|Commercial – forklifts, Zambonis, etc||$50/kW|
Electric vehicle charger rebate requirements
- Charger must be a Level 2 unit, wired on a dedicated 240-volt circuit, sub-metered and connected to a Nodak-issued load control device.
- Member must participate in Nodak’s load control program for EVs.
- Money-saving energy rate of $0.062/kWh for charging your vehicle during specific time periods each day plus a $3.95/month facility charge.
- One-time rebate per charger installation of $50/kW with a $500 maximum rebate.
In addition to the above listed requirements for electric heating and water heating rebates, all systems must be new equipment and controlled on Nodak’s off-peak program. A check will be issued to participating members after a visit from a Nodak technician.
Please call our Energy Services team at 701-746-4461 or 800-732-4373 if you have any questions about off-peak or the rebate program.
Nominating Committee Members Appointed
The board of directors has appointed the committee on nominations. At its meeting scheduled for 10 a.m. Wednesday, Feb. 19, 2020, at the Nodak headquarters building, 4000 32nd Ave. S., Grand Forks, the committee shall prepare and post a list of nominations for the director positions slated for election.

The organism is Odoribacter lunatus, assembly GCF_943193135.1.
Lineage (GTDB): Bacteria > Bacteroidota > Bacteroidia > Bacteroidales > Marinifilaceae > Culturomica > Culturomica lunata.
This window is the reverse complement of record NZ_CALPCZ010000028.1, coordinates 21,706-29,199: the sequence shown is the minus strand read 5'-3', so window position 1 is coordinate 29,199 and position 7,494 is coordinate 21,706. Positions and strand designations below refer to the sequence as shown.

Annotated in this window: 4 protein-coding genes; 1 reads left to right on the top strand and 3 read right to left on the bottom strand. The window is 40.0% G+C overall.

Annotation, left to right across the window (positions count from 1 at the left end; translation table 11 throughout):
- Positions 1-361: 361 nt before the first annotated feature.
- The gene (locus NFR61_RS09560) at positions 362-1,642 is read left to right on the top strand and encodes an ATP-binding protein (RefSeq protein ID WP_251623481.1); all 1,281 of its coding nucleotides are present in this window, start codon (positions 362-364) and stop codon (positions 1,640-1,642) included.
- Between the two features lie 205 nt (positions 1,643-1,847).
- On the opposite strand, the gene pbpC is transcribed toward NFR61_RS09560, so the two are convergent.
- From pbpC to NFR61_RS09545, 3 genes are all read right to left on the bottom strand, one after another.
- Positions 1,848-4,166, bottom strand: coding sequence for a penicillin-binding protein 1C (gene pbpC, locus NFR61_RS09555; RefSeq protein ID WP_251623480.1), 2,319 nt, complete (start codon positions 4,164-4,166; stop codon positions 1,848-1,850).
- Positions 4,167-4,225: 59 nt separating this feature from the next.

Committee members are: Daryl Evenson, Devils Lake, 701-739-9093; Daniel Flanagan, Edinburg, 701-993-8544; Richard Hanson, Grand Forks, 701-739-0950; Shannon Johnson, Park River, 701-331-2933; Neal Klamm, Thompson, 218-779-7378; Julie Lemm, Hillsboro, 701-430-1536; Jared Peterka, Forest River, 701-520-2937; Glenn Rethemeier, Larimore, 218-779-3222; and Paul Retzlaff, Aneta, 701-270-0181.